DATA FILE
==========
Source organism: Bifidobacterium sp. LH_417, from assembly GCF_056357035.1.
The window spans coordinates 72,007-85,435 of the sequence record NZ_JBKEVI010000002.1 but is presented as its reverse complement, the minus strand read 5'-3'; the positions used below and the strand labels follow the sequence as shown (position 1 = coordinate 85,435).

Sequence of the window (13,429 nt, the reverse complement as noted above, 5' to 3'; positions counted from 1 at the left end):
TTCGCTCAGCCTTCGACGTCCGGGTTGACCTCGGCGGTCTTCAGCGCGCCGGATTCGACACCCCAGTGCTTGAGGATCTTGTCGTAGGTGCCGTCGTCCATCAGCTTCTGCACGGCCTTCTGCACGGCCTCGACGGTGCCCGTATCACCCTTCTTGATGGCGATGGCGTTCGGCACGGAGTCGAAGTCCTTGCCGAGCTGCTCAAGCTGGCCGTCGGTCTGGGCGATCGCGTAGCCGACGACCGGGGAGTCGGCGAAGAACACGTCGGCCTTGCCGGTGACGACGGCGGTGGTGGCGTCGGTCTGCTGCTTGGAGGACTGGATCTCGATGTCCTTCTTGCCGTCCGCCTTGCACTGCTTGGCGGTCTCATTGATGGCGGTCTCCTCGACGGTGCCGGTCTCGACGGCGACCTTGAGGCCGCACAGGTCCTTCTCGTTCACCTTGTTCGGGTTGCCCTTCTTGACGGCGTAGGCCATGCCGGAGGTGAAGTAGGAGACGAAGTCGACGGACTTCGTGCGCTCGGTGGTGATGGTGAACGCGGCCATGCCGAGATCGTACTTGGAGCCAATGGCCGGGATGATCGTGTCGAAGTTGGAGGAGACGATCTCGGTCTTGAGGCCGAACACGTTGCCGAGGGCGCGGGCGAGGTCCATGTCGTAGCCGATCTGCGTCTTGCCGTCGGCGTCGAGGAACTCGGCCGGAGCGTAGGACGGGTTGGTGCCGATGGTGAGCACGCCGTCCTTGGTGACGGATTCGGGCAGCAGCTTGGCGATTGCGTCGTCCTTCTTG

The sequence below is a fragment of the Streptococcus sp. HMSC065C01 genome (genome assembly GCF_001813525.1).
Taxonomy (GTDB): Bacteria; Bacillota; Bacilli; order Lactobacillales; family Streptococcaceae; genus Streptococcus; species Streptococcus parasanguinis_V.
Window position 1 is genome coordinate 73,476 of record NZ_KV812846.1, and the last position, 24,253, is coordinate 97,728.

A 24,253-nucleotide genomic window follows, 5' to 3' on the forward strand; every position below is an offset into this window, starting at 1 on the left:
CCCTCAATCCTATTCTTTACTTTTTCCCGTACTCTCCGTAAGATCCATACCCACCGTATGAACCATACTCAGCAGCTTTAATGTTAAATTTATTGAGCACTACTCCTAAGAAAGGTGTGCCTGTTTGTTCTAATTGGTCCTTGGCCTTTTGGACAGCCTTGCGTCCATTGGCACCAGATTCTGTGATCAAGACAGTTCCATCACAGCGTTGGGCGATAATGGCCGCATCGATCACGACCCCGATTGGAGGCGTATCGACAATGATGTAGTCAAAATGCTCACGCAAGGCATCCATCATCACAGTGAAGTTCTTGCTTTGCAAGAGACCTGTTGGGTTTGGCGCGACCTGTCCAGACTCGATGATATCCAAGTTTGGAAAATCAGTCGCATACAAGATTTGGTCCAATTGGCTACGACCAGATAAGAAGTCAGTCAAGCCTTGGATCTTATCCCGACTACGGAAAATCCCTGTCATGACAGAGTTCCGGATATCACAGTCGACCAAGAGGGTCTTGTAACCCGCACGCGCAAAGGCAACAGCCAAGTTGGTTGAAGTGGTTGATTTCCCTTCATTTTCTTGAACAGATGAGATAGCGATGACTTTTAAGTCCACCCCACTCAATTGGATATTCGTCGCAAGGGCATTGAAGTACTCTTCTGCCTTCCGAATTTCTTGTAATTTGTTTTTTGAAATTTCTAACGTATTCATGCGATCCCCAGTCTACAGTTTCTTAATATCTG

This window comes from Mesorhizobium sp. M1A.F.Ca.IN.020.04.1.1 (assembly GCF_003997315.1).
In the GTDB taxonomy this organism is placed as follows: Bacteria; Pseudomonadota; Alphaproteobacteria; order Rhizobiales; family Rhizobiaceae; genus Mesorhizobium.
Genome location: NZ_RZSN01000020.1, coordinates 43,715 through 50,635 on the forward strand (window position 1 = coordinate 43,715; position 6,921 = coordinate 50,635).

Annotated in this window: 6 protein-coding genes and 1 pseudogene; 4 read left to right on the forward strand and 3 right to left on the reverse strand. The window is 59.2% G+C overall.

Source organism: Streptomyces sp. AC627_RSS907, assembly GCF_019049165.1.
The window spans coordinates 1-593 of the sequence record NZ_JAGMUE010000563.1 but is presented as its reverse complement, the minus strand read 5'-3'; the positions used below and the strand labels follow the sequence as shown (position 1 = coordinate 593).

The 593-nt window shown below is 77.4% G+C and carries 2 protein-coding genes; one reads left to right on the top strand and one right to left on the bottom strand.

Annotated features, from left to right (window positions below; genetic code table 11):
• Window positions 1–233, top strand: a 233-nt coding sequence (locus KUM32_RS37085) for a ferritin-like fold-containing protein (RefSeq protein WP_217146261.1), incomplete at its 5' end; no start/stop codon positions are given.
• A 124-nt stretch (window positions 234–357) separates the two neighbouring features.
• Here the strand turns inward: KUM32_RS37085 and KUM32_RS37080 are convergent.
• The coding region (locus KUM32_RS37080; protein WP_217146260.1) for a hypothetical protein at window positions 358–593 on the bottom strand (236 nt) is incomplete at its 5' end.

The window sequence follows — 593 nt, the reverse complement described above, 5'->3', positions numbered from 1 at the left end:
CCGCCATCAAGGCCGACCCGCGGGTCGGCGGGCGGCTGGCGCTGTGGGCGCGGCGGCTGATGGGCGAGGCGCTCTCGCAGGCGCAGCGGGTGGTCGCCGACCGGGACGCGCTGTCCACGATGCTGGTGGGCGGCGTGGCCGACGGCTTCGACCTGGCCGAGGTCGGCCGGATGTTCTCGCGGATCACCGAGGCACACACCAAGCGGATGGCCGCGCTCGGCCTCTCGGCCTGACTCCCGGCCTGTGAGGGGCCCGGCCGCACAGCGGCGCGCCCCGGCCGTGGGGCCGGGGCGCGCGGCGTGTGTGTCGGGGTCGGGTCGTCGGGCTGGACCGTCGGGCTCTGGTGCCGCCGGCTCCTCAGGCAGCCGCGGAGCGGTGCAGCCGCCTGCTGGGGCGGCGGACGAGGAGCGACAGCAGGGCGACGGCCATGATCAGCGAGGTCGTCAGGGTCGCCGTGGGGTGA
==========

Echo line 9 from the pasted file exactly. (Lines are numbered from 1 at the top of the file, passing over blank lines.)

CCCTCAATCCTATTCTTTACTTTTTCCCGTACTCTCCGTAAGATCCATACCCACCGTATGAACCATACTCAGCAGCTTTAATGTTAAATTTATTGAGCACTACTCCTAAGAAAGGTGTGCCTGTTTGTTCTAATTGGTCCTTGGCCTTTTGGACAGCCTTGCGTCCATTGGCACCAGATTCTGTGATCAAGACAGTTCCATCACAGCGTTGGGCGATAATGGCCGCATCGATCACGACCCCGATTGGAGGCGTATCGACAATGATGTAGTCAAAATGCTCACGCAAGGCATCCATCATCACAGTGAAGTTCTTGCTTTGCAAGAGACCTGTTGGGTTTGGCGCGACCTGTCCAGACTCGATGATATCCAAGTTTGGAAAATCAGTCGCATACAAGATTTGGTCCAATTGGCTACGACCAGATAAGAAGTCAGTCAAGCCTTGGATCTTATCCCGACTACGGAAAATCCCTGTCATGACAGAGTTCCGGATATCACAGTCGACCAAGAGGGTCTTGTAACCCGCACGCGCAAAGGCAACAGCCAAGTTGGTTGAAGTGGTTGATTTCCCTTCATTTTCTTGAACAGATGAGATAGCGATGACTTTTAAGTCCACCCCACTCAATTGGATATTCGTCGCAAGGGCATTGAAGTACTCTTCTGCCTTCCGAATTTCTTGTAATTTGTTTTTTGAAATTTCTAACGTATTCATGCGATCCCCAGTCTACAGTTTCTTAATATCTG